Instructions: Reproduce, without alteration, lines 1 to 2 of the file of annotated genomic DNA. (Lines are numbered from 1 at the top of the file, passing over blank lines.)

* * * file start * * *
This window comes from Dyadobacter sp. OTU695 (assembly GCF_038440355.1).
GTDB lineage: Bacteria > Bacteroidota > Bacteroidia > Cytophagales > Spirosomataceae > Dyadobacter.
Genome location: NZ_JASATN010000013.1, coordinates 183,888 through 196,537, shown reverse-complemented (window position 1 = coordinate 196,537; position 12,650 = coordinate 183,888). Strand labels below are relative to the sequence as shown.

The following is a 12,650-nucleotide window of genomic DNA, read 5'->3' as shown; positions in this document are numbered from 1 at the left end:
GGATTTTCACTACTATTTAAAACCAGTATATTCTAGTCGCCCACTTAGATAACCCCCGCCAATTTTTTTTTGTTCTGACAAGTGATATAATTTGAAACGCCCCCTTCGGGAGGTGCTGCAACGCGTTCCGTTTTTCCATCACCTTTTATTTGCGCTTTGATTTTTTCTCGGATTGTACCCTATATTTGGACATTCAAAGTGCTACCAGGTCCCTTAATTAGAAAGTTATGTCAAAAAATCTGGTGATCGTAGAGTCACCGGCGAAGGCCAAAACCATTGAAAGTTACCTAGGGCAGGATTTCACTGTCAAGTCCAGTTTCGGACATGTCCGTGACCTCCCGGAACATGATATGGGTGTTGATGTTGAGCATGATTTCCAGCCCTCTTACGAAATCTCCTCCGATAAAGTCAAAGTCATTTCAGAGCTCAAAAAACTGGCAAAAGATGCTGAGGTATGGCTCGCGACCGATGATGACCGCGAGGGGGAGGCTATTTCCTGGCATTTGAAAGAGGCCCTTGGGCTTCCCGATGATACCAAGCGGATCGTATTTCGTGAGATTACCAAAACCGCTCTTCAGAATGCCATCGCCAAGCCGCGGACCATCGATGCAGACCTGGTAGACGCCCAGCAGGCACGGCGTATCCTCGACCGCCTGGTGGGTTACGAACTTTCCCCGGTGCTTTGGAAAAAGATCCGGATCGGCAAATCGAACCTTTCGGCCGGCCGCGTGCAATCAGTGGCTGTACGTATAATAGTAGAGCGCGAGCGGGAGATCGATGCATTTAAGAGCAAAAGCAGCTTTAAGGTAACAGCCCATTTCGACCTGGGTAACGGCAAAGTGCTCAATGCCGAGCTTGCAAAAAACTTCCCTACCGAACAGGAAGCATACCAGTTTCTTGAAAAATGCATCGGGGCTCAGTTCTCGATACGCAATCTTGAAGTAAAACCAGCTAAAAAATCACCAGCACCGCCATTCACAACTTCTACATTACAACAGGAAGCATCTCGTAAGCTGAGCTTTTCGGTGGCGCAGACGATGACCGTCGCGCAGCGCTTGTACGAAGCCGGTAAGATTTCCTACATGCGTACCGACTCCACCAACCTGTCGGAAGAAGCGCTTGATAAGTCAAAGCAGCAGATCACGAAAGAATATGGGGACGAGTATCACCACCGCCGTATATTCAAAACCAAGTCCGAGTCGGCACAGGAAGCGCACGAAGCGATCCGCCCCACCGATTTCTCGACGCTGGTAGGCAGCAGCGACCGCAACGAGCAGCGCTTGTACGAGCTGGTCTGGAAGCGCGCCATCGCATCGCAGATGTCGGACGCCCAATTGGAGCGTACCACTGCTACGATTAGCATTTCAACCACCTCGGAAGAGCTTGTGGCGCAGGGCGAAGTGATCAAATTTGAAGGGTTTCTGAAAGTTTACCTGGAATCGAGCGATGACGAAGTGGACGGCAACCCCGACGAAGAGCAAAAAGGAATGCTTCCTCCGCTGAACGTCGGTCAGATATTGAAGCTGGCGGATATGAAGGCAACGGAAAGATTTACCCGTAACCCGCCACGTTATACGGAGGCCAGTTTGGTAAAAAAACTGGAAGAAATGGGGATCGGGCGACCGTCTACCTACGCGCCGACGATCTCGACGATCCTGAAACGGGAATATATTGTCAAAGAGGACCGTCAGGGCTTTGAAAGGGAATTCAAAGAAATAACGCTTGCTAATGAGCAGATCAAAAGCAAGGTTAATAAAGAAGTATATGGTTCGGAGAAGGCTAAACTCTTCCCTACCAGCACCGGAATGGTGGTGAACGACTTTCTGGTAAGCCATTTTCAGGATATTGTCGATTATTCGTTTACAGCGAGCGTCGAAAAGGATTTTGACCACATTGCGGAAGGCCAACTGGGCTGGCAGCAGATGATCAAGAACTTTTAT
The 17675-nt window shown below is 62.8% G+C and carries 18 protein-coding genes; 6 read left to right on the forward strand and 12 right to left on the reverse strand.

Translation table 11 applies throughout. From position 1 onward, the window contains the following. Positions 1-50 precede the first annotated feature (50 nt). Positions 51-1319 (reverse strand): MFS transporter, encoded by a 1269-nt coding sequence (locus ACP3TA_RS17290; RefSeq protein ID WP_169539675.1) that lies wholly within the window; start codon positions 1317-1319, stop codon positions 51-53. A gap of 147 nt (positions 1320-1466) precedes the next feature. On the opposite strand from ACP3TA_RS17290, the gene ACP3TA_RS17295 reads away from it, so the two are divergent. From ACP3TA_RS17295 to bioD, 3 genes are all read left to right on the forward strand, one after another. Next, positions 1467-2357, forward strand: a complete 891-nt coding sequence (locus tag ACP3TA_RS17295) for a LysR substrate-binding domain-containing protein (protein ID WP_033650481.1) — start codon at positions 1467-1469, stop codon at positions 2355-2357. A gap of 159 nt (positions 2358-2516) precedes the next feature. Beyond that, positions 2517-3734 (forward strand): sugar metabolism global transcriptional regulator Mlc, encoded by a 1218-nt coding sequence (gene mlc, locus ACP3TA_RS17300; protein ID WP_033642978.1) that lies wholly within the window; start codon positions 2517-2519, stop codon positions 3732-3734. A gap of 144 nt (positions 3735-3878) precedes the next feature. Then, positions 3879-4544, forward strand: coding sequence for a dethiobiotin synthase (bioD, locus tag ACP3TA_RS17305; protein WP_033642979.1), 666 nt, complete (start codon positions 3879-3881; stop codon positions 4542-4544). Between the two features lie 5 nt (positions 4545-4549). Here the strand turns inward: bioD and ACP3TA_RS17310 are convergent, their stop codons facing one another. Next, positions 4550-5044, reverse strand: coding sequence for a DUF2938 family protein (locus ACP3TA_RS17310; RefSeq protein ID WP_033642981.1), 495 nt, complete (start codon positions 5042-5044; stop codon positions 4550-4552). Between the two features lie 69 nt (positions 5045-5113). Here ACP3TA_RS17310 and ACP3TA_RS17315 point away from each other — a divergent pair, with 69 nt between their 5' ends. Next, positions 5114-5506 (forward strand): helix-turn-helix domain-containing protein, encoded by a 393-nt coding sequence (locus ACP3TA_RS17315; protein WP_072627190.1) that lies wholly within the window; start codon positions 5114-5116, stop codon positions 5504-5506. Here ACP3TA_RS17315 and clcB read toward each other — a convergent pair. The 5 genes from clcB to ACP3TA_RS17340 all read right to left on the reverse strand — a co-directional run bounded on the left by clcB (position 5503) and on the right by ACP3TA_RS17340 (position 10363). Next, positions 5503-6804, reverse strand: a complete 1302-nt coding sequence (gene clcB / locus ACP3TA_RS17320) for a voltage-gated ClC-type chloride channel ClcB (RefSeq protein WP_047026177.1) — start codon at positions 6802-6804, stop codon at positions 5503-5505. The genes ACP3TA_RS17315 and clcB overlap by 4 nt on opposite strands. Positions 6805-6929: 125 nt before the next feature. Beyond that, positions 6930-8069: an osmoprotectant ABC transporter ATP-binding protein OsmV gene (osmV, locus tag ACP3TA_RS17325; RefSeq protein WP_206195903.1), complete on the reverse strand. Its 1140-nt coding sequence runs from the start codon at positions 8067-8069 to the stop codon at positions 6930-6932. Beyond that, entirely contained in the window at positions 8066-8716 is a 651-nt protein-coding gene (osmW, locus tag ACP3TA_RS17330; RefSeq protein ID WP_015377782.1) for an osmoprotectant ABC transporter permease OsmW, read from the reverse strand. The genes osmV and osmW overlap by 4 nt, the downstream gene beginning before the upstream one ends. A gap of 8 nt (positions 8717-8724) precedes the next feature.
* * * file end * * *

This window comes from Dyadobacter sp. OTU695 (assembly GCF_038440355.1).
GTDB lineage: Bacteria > Bacteroidota > Bacteroidia > Cytophagales > Spirosomataceae > Dyadobacter.